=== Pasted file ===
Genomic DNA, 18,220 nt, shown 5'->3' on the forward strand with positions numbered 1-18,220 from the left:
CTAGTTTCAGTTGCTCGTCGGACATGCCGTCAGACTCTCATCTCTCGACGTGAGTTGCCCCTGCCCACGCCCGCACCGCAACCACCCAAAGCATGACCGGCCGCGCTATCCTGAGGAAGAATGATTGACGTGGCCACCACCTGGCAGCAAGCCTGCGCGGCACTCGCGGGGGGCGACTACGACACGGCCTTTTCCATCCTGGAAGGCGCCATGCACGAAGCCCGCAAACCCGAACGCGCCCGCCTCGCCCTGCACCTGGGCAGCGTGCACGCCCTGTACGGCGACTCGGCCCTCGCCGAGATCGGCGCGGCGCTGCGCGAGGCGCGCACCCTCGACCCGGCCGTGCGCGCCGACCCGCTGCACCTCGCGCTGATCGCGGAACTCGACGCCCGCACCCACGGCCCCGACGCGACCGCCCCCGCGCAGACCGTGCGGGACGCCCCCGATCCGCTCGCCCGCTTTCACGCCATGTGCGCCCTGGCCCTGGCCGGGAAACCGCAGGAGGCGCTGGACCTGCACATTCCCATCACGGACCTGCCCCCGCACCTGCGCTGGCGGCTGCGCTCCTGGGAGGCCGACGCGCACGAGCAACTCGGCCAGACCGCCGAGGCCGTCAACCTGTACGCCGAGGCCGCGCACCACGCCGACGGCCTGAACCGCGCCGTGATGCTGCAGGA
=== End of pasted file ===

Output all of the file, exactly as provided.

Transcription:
Genomic DNA, 18,220 nt, shown 5'->3' on the forward strand with positions numbered 1-18,220 from the left:
CTAGTTTCAGTTGCTCGTCGGACATGCCGTCAGACTCTCATCTCTCGACGTGAGTTGCCCCTGCCCACGCCCGCACCGCAACCACCCAAAGCATGACCGGCCGCGCTATCCTGAGGAAGAATGATTGACGTGGCCACCACCTGGCAGCAAGCCTGCGCGGCACTCGCGGGGGGCGACTACGACACGGCCTTTTCCATCCTGGAAGGCGCCATGCACGAAGCCCGCAAACCCGAACGCGCCCGCCTCGCCCTGCACCTGGGCAGCGTGCACGCCCTGTACGGCGACTCGGCCCTCGCCGAGATCGGCGCGGCGCTGCGCGAGGCGCGCACCCTCGACCCGGCCGTGCGCGCCGACCCGCTGCACCTCGCGCTGATCGCGGAACTCGACGCCCGCACCCACGGCCCCGACGCGACCGCCCCCGCGCAGACCGTGCGGGACGCCCCCGATCCGCTCGCCCGCTTTCACGCCATGTGCGCCCTGGCCCTGGCCGGGAAACCGCAGGAGGCGCTGGACCTGCACATTCCCATCACGGACCTGCCCCCGCACCTGCGCTGGCGGCTGCGCTCCTGGGAGGCCGACGCGCACGAGCAACTCGGCCAGACCGCCGAGGCCGTCAACCTGTACGCCGAGGCCGCGCACCACGCCGACGGCCTGAACCGCGCCGTGATGCTGCAGGA